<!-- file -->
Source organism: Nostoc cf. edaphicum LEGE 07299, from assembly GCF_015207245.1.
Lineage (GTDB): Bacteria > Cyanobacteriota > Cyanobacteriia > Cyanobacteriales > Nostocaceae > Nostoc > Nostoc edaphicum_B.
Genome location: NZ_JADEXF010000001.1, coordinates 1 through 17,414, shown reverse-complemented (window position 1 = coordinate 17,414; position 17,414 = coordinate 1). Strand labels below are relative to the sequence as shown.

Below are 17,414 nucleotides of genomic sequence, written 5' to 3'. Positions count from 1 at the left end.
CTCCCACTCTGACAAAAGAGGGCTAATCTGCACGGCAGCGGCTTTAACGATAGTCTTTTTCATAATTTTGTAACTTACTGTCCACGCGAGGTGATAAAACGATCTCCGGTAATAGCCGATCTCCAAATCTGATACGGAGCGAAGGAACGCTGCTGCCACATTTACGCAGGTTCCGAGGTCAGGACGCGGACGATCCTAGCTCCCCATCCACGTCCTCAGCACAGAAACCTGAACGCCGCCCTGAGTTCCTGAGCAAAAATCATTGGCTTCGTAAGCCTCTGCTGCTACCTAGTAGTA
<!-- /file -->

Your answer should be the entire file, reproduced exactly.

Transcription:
Source organism: Nostoc cf. edaphicum LEGE 07299, from assembly GCF_015207245.1.
Lineage (GTDB): Bacteria > Cyanobacteriota > Cyanobacteriia > Cyanobacteriales > Nostocaceae > Nostoc > Nostoc edaphicum_B.
Genome location: NZ_JADEXF010000001.1, coordinates 1 through 17,414, shown reverse-complemented (window position 1 = coordinate 17,414; position 17,414 = coordinate 1). Strand labels below are relative to the sequence as shown.

Below are 17,414 nucleotides of genomic sequence, written 5' to 3'. Positions count from 1 at the left end.
CTCCCACTCTGACAAAAGAGGGCTAATCTGCACGGCAGCGGCTTTAACGATAGTCTTTTTCATAATTTTGTAACTTACTGTCCACGCGAGGTGATAAAACGATCTCCGGTAATAGCCGATCTCCAAATCTGATACGGAGCGAAGGAACGCTGCTGCCACATTTACGCAGGTTCCGAGGTCAGGACGCGGACGATCCTAGCTCCCCATCCACGTCCTCAGCACAGAAACCTGAACGCCGCCCTGAGTTCCTGAGCAAAAATCATTGGCTTCGTAAGCCTCTGCTGCTACCTAGTAGTA